Like his own character of Ralph Hinkley/Hanley, William Katt found the suit very uncomfortable and hated wearing it. Producers made various modifications to the suit to help him, and accommodated him by scheduling filming so he would not have to wear it all work-day.
William Katt (Ralph Hinkley) was born on February 16, 1951 in Los Angeles, California, USA as William Theodore Katt. He is an actor and director, known for The Greatest American Hero (1981), Carrie (1976) and The Man from Earth (2007). He has been married to Danielle Hirsch since April 10, 1993. They have two children. He was previously married to Deborah Kahane.
Katt attended Orange Coast College before pursuing a career as a musician. Inspired by his father, he then started an acting career, appearing in summer stock and in small television roles. His earliest film credits include the role of a jock, Tommy Ross in Brian De Palma’s 1976 horror film adaptation Carrie, which allowed Katt to make a name for himself.
In December 1975, Katt had auditioned for the part of Luke Skywalker in 1977’s science fiction blockbuster Star Wars, and footage of his audition has been featured in many Star Wars documentaries. He was seriously considered for the role, which instead went to Mark Hamill, and Katt instead starred that year in First Love, playing a college student who experiences his first romantic relationship.
After The Greatest American Hero, Katt starred in Baby: Secret of the Lost Legend (1985), about explorers searching for apatosaurs in Africa; the cult horror/comedy film House (1986) (reprising his role for the third sequel, House IV in 1992), and played the recurring role of detective Paul Drake Jr. in the periodic Perry Mason TV movies of the late eighties. These co-starred his mother, Barbara Hale, who resumed her Della Street role from the original show, and Katt collaborated on some of the later scripts. Katt starred in the 1989 TV series Top of the Hill and made a guest appearance on the first episode of the short-lived 1991 series Good Sports.
Robert Culp (Bill Maxwell) (August 16, 1930 – March 24, 2010) was born in Oakland, California to Crozier Cordell Culp, an attorney, and his wife, Bethel Martin (Collins) Culp. He graduated from Berkeley High School, where he was a pole vaulter and took second place at the 1947 CIF California State Meet. He attended the College of the Pacific, Washington University in St. Louis, San Francisco State College, and the University of Washington School of Drama but never completed an academic degree. He was an American actor, screenwriter, voice actor and director, widely known for his work in television. Culp earned an international reputation for his role as Kelly Robinson on I Spy (1965–1968), the espionage series in which he and co-star Bill Cosby played a pair of secret agents. Prior to that, he starred in the CBS/Four Star western series, Trackdown as Texas Ranger Hoby Gilman from 1957-1959. The 1980s brought him back to television. He starred as FBI Agent Bill Maxwell on The Greatest American Hero and also had a recurring role as Warren Whelan on Everybody Loves Raymond. In all, Culp gave hundreds of performances in a career spanning more than 50 years.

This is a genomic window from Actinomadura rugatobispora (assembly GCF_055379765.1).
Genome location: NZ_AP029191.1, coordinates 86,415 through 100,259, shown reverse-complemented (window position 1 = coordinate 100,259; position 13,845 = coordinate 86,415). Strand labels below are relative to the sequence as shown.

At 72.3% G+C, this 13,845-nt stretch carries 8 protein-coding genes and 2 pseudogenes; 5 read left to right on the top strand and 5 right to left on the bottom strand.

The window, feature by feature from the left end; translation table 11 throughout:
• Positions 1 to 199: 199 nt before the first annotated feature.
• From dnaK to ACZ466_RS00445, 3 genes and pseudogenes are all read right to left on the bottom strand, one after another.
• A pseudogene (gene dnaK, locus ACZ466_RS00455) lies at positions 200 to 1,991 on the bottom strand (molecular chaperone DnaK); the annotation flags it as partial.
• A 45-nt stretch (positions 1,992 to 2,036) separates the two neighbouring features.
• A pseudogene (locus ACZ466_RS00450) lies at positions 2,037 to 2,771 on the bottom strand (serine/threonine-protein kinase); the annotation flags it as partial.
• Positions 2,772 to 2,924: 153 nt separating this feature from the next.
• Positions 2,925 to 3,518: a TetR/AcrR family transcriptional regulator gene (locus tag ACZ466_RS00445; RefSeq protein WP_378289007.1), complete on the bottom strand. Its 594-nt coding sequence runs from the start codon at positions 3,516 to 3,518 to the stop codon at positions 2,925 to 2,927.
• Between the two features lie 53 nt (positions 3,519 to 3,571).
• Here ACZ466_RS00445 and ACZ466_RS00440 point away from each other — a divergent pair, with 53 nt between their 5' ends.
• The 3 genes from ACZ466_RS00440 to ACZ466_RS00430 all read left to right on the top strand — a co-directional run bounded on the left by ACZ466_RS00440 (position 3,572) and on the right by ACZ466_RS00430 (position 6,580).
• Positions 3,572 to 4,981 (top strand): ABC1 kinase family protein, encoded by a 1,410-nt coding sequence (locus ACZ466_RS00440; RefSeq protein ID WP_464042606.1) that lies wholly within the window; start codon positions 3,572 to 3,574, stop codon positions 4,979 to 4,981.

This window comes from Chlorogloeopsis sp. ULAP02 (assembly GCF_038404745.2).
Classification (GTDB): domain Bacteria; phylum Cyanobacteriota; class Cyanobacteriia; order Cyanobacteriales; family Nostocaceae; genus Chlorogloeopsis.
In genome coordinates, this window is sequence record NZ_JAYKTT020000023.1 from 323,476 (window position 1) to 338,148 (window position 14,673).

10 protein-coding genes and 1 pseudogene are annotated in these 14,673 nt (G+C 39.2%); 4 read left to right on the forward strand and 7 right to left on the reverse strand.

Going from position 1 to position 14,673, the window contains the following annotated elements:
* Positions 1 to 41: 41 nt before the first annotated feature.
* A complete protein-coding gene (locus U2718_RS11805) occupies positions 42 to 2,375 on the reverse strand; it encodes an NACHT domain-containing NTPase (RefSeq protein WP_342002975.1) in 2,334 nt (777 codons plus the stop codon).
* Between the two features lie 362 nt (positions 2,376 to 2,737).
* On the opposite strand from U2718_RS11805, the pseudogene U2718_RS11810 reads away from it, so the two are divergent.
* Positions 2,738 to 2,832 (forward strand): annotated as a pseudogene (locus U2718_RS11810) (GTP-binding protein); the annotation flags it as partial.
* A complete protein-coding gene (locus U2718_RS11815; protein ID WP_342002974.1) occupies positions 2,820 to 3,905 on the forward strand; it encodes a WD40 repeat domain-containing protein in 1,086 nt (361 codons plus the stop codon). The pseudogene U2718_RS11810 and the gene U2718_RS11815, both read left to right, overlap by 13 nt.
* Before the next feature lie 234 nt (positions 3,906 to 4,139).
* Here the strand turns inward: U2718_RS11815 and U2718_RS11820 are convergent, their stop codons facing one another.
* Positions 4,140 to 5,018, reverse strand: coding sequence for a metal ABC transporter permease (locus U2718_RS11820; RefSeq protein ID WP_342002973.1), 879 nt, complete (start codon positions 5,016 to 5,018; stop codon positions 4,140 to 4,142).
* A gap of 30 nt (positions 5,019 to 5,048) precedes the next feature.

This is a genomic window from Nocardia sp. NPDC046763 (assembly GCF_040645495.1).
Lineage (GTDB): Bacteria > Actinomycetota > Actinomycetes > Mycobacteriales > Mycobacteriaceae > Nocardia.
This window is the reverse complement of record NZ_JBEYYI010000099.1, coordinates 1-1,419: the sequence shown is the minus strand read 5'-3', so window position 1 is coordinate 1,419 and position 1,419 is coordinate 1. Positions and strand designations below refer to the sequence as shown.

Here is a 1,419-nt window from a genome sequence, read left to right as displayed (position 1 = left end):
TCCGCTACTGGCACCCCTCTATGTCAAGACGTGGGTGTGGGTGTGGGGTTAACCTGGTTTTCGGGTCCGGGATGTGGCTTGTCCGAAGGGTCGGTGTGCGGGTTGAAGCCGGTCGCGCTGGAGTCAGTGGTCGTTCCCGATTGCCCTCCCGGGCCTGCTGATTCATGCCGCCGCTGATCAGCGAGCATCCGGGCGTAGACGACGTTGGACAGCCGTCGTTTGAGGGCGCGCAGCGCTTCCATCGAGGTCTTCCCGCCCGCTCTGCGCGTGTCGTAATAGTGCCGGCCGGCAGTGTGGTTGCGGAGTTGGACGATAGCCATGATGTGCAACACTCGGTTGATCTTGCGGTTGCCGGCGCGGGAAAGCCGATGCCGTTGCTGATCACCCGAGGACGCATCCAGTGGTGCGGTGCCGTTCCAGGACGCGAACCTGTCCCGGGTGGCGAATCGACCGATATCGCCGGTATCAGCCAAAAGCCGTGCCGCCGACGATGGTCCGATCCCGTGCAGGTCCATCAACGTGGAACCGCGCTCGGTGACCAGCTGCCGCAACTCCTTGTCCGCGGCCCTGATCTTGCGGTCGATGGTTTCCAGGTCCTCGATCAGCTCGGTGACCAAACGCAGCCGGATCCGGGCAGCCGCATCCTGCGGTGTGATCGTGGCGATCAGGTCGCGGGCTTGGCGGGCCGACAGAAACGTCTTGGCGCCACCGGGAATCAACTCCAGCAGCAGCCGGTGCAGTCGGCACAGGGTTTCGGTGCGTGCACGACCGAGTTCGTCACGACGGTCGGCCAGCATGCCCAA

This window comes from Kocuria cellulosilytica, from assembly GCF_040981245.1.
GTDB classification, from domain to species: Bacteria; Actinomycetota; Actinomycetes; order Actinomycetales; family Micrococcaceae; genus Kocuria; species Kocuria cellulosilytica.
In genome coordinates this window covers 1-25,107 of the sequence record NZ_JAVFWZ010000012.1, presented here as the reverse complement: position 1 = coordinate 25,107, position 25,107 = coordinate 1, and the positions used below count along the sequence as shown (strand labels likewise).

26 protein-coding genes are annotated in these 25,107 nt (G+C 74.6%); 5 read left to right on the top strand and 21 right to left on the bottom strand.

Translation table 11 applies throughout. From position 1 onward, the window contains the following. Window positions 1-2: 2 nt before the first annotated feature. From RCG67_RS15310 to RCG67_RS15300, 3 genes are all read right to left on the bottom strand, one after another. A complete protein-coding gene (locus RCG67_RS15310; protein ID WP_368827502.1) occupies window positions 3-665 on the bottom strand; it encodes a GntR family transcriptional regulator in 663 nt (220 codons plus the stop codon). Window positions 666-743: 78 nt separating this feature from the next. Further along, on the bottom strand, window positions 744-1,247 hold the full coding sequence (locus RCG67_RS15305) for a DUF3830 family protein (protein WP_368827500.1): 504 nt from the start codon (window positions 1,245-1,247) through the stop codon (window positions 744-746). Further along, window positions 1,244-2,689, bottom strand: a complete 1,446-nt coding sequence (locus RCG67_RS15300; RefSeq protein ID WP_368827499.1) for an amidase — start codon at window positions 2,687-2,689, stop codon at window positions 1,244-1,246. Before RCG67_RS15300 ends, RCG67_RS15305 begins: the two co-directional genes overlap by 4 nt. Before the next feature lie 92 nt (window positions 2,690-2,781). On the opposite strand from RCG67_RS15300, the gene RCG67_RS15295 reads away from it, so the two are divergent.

Connie Sellecca (Pam Davidson) She was born Concetta Sellecchia in The Bronx, New York, New York to Italian parents. At age twelve, she moved to Pomona, New York and attended Pomona Junior High School. While attending Ramapo High School in Spring Valley, she first became interested in the performing arts. Although she matriculated at Boston College, she withdrew to pursue a career in acting. Sellecca first worked as a fashion model before her acting debut in the film The Bermuda Depths in 1978, followed by Captain America II: Death Too Soon, a TV movie starring Christopher Lee and Lana Wood. She then starred in a CBS comedy “Flying High”, about an airline then as lawyer Pam Davidson on The Greatest American Hero, the girlfriend and foil to the main character. After Hero ended, she was released from her contract in time to audition for the part of promotions manager Christine Francis on the television drama Hotel, opposite James Brolin. She played this role from 1983 to 1988. Sellecca plays lead roles in several made for television films. More recent work includes a role in the 2009 film The Wild Stallion.
Did You Know?
The main character’s name was originally Ralph Hinkley, but after the assassination attempt of Ronald Reagan by John Hinckley, Jr. on March 30, 1981, the character’s last name was changed to “Hanley”. For the rest of the first season, he was either “Ralph” or “Mister H”.
The emblem on the suit which a lot of people thought was an Chinese symbol, was actually just made from an outline of a pair of scissors, that the producer had on his desk (those were some weird scissors).
During July 2008, it was announced that Katt was writing a comic book series based on the television series for his publishing company, Catastrophic Comics, in conjunction with Arcana Studios. The three-issue mini-series debuted later that year, featuring an updated retelling of the original pilot episode set in the present. Katt also contributes to the show’s Facebook page.
According to Stephen J. Cannell, the emblem on the suit (and also on the clothing of the aliens) was inspired by the square-handled scissors on Cannell’s desk.
In the pilot when Ralph is taken to a mental hospital wearing his super outfit, a man tells him, “That’s a bad suit, Jim!” A similar line (“Say Jim, that’s a bad out-FIT!”) was said to Christopher Reeve in Superman (1978) movie.
Initially Pam was only to be featured in the Pilot, as a recurring gag was to be Ralph having a different girl friend in each episode. ‘Connie Selleca’ impressed the producers so much with her performance that she was made a regular on the series.